2. Non-academic post in your redbook: in a few sentences, tell us about your visceral reaction to all we’ve discussed and seen. Tell us what you find disgusting, fascinating, embarrassing, uncomfortable. You will not post your responses in slack but please bring your redbook to class to discuss your thoughts about the despicable. This is a difficult exercise and conversation we must have.

paper 1 draft 1 meetings this week

Week 2: Josephine Baker: the First Black Superstar

Unit 3.4.
Tuesday 29 September

Read and view:
• Arlisha R. Norwood’s very short biography of Josephine Baker at the National Museum of Women’s History site.
Joséphine Baker: The 1st Black Superstar. Forget About It Film & TV, for BBC Wales. 2006. Narrated by Josette Simon. Directed by Suzanne Phillips. (59 min.)
Optional reading:
• Alicja Sowinska. “Dialectics of the Banana Skirt: The Ambiguities of Josephine Bakers’ Self-Representation.” Bodies: Physical and Abstract: vol 19, Fall 2005-Spring 2006.

Prepare:
Find: 2-3 pictures or drawings of Josephine Baker that you find iconic, in your redbook, write down the source, title and photographer/artist and explain what you see and why these images are iconic.
Post: in the slack channel for this day, comment on how Josephine Baker used her body. What was her agenda, if you can identify one? Please elaborate.

Unit 3.5.
Thursday 1 October

Josephine Baker: an icon in the negrophilia era

Synchronous

Read:
• Petrine Archer-Straw. “Packaging the Primitive,” Negrophilia: Avant-garde Paris and Black Culture in the 1920s. p. 23-49.
• Anne Anlin Cheng: “Ethical Looking,” Second Skin: Josephine Baker and the Modern Surface, pages 165-173. Ebook with the chapter in context here. PDF in the readings folder.

Prepare: In the slack channel for the day, According to what you have read, how is Josephine Baker body consumed by the white gaze? How/when does her body become visible? What does it mean for other black women’s bodies?

SUNDAY 4 october paper 1 draft 2 due
(THIS IS UPDATED TO MATCH THE ASSIGNMENT PROMPT)

Unit 3.6.— asynchronous

The colonial agenda: dehumanizing the Black Body

Read:
• Fanon, Franz.“The Fact of Blackness,” in Black Skin White Masks. New ed. London: Pluto Press. 2008. pp.82-108. (ebook); pdf of this chapter only in the readings folder.
• Césaire, Aimé. Discourse on Colonialism. New York: Monthly Review Press. 2000. pp. 29-78, ebook here. As a pdf in the readings folder.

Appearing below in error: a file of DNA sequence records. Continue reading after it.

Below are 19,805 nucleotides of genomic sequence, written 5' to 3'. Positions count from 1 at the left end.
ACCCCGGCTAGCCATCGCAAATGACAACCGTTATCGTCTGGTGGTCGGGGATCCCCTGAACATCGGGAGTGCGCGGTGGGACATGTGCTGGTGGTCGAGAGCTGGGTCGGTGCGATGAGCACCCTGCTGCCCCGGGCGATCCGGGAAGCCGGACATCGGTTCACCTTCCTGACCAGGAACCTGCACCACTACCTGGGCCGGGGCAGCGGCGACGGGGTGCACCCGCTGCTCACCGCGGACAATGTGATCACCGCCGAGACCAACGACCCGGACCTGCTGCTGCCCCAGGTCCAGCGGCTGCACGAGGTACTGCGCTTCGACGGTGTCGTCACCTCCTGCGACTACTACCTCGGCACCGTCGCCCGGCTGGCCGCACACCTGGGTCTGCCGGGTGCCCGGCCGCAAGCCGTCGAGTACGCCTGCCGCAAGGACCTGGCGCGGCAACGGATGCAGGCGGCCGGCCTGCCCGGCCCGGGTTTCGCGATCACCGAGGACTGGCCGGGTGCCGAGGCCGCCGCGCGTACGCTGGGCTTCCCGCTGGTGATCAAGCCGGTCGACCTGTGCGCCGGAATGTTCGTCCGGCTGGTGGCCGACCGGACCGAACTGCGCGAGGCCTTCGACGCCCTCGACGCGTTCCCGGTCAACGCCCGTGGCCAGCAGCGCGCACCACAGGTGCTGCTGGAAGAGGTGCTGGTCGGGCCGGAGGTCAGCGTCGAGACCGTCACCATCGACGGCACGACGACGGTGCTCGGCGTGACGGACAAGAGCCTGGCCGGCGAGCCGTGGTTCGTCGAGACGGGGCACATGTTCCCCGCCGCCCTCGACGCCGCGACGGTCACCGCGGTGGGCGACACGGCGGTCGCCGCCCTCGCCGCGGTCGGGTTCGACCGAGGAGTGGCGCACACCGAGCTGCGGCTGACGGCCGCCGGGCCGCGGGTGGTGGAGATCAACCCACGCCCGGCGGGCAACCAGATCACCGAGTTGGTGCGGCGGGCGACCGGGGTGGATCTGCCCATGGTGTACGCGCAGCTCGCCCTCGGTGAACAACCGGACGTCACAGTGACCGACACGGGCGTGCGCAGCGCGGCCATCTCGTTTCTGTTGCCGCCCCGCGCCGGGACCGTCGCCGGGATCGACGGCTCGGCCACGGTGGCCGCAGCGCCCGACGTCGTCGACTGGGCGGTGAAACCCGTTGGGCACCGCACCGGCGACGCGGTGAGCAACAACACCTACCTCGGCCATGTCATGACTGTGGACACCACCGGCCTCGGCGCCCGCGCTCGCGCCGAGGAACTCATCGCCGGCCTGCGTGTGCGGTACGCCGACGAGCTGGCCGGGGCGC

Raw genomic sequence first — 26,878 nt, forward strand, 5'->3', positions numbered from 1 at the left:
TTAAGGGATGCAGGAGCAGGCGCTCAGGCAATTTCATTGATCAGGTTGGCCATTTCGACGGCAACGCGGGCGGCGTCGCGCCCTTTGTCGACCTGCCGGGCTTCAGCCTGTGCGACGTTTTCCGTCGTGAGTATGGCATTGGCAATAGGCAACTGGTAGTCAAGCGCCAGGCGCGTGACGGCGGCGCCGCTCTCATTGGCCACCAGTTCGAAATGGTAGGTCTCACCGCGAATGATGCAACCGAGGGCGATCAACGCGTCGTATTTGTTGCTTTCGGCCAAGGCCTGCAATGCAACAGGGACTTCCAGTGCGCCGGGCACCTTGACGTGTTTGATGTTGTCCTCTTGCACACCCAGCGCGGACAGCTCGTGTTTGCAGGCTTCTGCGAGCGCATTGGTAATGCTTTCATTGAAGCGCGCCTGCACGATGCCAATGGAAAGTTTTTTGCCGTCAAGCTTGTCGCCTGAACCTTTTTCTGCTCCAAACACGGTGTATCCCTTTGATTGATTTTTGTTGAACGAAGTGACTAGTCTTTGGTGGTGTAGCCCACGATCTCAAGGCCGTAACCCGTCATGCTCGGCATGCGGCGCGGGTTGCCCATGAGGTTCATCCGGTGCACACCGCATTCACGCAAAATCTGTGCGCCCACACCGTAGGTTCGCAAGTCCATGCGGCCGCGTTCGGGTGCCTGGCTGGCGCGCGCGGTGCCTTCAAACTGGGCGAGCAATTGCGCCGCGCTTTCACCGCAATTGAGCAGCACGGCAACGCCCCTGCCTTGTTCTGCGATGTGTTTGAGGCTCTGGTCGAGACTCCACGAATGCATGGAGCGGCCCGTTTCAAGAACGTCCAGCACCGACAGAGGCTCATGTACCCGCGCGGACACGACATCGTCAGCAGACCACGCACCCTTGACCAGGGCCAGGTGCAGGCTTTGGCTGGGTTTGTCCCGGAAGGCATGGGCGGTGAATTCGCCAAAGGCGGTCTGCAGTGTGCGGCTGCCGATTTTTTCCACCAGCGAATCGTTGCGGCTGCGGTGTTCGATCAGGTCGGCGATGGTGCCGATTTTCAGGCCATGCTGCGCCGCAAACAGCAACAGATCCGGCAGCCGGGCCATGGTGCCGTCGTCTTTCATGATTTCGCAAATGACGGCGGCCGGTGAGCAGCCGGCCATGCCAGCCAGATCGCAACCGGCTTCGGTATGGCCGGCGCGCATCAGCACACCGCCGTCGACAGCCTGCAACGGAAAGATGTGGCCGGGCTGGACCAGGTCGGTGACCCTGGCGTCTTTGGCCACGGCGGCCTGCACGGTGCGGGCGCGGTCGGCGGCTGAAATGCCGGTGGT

Prepare:
In 250-500 words for each text in the slack channel, please explain Fanon’s and Césaire’s article using Sara Baartman’s or Josephine Baker’s examples. You may use both Venuses for each article or one per article.

paper 1 draft 2 meetings this week

Week three: Beyoncé (September 4, 1981 – ), “Queen Bey”

Unit 3.7.
Tuesday 6 October — Synchronous

Lemonade
View, listen: Beyoncé. Lemonade. 2016. Full video album here on vimeo. (65 min.)
Listen: Cole Kuchna. Dissect. “Lemonade.” Episode #1. (46 min.)
To listen to the Dissect podcast on Lemonade please visit iTunes or Spotify (here’s the link to episode 1 on spotify). Dissect podcast’s visual guide materials for Lemonade are here.
Optional reading: Hartmann, Johanna. “Sound, Vision, and Embodied Performativity in Beyoncé Knowles’ Visual Albulm Lemonade (2016).” European journal of American studies, 12-4 (2017). Open access online here. PDF in the readings folder.

Prepare: know the material; notes in your red notebooks as always.

Unit 3.8.
Thursday 8 October — Synchronous in sections

Lemonade & Apeshit

Listen: Any 2 episodes of the Dissect podcast (approx. 2 hours)

Work: Take notes on the podcast episodes you have listened to. With your partner, write up a 150-word summary, that you will present to your group during class.

Finale: with your section, you will work toward presenting the song which, in your concerted opinion best represents the theme of our course and should become the Humes anthem for 2020. You will start your presentation during class on Thursday morning and finish in the afternoon. (Details to follow.)

Unit 3.9 — Asynchronous

A Humes anthem?
Read: